A man who had challenged his conviction for building-breaking and larceny had his hopes dashed as the Court of Appeal upheld the verdict of the lower court yesterday.
Using the doctrine of recent possession, Jerome Henry and his attorney, Sherfield Bowen, were hoping to get the conviction quashed on the grounds that the trial judge did not properly instruct the jury.
Henry was visibly disappointed as he shook his head in disbelief and slouched forward after he heard Justice Gertel Thom reject the argument put forward by his lawyer.
“In our view, the doctrine of recent possession, even if the goods were found in the possession of the appellant on the 9th and the goods were stolen between the 6th and 7th of November, it would make no difference in the operation of the doctrine of recent possession. The doctrine was clearly explained to the jury and we have no doubt they understood,” Justice Thom said.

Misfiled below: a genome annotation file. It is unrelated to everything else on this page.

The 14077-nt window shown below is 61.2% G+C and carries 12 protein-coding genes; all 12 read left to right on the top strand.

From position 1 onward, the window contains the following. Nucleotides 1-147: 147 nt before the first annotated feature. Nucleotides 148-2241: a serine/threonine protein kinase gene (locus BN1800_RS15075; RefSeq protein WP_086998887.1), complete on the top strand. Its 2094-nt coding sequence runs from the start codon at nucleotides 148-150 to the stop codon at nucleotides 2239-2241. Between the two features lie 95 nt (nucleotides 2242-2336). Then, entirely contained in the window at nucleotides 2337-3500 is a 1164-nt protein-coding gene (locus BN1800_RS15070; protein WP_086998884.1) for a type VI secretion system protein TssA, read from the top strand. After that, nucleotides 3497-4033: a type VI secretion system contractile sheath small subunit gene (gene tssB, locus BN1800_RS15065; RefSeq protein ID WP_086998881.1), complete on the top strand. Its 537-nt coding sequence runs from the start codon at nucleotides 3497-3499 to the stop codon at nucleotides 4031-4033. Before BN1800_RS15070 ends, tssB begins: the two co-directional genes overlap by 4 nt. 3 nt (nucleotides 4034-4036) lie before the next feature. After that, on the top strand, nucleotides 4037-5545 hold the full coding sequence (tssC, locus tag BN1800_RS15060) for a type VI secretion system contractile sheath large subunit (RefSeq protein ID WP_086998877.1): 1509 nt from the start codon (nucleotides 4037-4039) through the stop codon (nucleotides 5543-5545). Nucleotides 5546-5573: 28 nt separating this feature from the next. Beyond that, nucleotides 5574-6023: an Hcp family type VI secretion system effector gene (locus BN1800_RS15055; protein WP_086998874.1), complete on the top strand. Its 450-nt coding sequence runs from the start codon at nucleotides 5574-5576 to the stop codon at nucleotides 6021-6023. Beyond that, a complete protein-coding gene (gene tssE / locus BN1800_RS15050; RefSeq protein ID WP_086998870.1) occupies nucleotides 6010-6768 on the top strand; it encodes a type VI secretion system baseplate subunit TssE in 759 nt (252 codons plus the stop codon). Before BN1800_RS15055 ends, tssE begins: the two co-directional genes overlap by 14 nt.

Bowen’s argument was that Henry, who defended himself at trial, was detained two days after the items were stolen from a business place on Friars Hill Road and it would stand to reason that had he been arrested the same day of the crime, then Henry would have been the one who had broken into the building.
More in today’s Daily Observer.